A Wisconsin school district and local police are investigating a photo of a group of mostly white high school boys giving what appears to be the Nazi salute after it drew strong backlash on social media.
The image of students in the Baraboo School District was posted on the @GoBaraboo parody account on Sunday.
The tweet has since been taken down, but police and school officials promised to investigate. The photo in question is from last spring, according to District Superintendent Lori Mueller.
"The school district is investigating this situation and is working with parents, staff and local authorities," Mueller said in a statement to students and parents. "If the gesture is what it appears to be, the district will pursue any and all available and appropriate actions, including legal, to address the issue."
In a separate tweet posted on Monday, Mueller wrote, "The photo posted under the hashtag is "not reflective of the educational values and beliefs of the School District of Baraboo."
Baraboo police also tweeted that they are assisting the district's investigation since being made aware of a "controversial photo of a group of high school students."
On Wednesday, Mueller sent a letter to parents and community members as a follow-up to the school district's previous statements.
"There is little we can say about the details of the investigation at this time, but we will keep you updated as we are able to share more," according to the letter.
"Regardless of the details of the photo or the intentions in the hearts of those involved, the truth is this is an image that has rightly been described as hateful, frightening and disappointing. We are so very sorry that the actions of some of our students so understandably and deeply hurt people around the world."
The letter explained that the school district has heard from people around the world and that the school officials are in the planning stages with civic, community and faith leaders to host a community program.
"As a school district community, we are focused on ensuring everyone in our district, everyone in our community and others have an opportunity to come together to listen, learn and heal," the letter said.
The photo drew widespread disapproval, including from Wisconsin Gov.-elect Tony Evers and the Auschwitz-Birkenau Memorial and Museum in Poland.
"This is why every single day we work hard to educate. We need to explain what is the danger of hateful ideology rising. Auschwitz with its gas chambers was at the very end of the long process of normalizing and accommodating hatred," the Auschwitz Memorial tweeted.
More than 7,000 people have signed an online petition calling on the school to the suspend students seen participating in the gesture.
“Please join me in asking their high school to suspend the boys for using hateful hand symbols at a public school event,” read the petition organized by the Care2 website, an organization meant to address social issues.
Not all the students in the photo participated in the gesture. Jordan Blue, a student in the top right of the photo whose arms remain at his sides, said in a statement that the photo was taken as students gathered at the Sauk County Courthouse for professional prom photos and that he "couldn't leave the photo as it was taken within five seconds."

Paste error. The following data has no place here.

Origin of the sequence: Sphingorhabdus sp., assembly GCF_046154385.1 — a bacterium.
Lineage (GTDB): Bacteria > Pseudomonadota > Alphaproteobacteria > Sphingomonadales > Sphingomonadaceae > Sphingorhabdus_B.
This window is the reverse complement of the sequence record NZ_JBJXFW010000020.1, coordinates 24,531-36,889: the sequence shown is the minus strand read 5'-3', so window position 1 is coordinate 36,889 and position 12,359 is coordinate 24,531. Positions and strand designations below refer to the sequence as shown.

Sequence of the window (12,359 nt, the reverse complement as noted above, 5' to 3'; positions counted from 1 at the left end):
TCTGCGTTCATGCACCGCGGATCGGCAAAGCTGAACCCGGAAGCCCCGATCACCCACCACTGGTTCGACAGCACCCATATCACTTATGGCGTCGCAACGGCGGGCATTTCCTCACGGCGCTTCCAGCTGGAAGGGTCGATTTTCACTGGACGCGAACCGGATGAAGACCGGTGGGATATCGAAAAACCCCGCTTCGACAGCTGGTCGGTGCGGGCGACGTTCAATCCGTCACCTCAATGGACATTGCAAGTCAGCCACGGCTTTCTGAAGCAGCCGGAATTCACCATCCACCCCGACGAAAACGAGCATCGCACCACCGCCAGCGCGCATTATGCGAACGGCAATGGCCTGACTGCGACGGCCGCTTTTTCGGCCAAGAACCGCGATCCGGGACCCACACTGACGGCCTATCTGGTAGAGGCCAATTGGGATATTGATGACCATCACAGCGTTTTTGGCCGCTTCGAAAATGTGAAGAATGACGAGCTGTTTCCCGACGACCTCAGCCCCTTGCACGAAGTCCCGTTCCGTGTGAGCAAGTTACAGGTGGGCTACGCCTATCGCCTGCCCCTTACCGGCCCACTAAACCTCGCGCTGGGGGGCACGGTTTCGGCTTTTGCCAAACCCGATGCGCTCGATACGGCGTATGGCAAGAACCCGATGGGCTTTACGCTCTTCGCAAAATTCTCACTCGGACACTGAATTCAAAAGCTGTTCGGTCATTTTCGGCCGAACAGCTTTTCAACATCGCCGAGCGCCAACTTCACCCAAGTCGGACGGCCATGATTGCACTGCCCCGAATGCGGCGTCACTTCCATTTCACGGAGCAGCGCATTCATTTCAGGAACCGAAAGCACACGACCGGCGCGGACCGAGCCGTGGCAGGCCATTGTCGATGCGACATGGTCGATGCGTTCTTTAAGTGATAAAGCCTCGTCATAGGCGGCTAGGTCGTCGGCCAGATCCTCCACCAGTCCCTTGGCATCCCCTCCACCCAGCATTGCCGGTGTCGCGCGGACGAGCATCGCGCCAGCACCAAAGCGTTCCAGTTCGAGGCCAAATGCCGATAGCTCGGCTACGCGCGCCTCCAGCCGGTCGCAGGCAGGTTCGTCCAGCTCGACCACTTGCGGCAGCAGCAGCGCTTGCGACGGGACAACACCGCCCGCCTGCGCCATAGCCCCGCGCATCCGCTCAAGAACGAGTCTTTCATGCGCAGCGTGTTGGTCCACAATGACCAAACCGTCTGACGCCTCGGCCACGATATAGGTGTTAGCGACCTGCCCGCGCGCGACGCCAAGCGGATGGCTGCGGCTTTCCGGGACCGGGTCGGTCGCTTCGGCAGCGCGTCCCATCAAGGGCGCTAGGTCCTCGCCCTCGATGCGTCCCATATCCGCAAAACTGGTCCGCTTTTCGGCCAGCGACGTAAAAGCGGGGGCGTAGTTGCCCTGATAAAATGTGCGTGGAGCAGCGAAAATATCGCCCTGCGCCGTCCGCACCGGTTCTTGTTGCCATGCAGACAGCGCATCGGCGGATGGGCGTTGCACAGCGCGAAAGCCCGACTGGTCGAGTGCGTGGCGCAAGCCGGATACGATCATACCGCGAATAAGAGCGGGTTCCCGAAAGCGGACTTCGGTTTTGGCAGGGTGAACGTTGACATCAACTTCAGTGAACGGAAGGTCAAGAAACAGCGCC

“The photographer told us to raise our hands kind of in a way, and I knew at that point that some my classmates are very immature," he said in a separate interview. "So didn’t want to do that, and I saw what was happening and I felt so upset.”
Pete Gust, who operates Wheel Memories and has a son in the photo, refuted this on Tuesday in an interview with the Associated Press, saying he was asking the teens to wave goodbye to their parents before they headed off to the dance and never anticipated the image would draw such a visceral reaction. Gust said that the timing sequence of the shot he took of about 60 boys outside the local courthouse showed the students' arms extended in different stages as they raised them.
"There was nothing intended in any way shape or form to simulate anything that was offensive to anyone," Gust told the AP. "If there's any error, it was me in timing the shot."
Jonathan Schieber, a senior who appears in the photo, told ABC News there was no discussion of any racist aspect to the photo when it was taken. It was only after the photo garnered social media attention over the weekend that he started to hear about it. Schieber, who is black, was singled out due to his race, though he had both arms at his side in the photo.
"Somebody had made a meme or something, saying, 'We even got the black kid to throw it up,'" Schieber told ABC News. "I couldn't go nowhere without people being like, 'Are you that kid from the picture? Everybody was sharing it, talking about racial profiling. I went to school on Monday and people were trying to take pictures with me -- you're going viral, all that stuff.
"I left school because I was not having it," he added.
Wheel Memories posted thumbnails of several photos from the shoot on its website in the spring, including the one in question. The photos have since been removed and the agency wrote on its site in a message that it blames "jerks" and online negativity.
"It is too bad that there are those in society who can and do take the time to be jerks; knowingly and willingly to be jerks! The internet can be a wonderful tool but for some there is an overwhelming urge to destroy. The destruction may not be physical but instead it can be bullying that is intellectual or emotional," the photo agency wrote on its website.
"To anyone that was hurt I sincerely apologize. To those who have harmed them, we as society often ignore them I have chosen not to do that. YOU ARE JERKS! Grow up! Be kind, Be gentle, Be civil!"
ABC News has reached out to several other students in the photo who were identified through social media.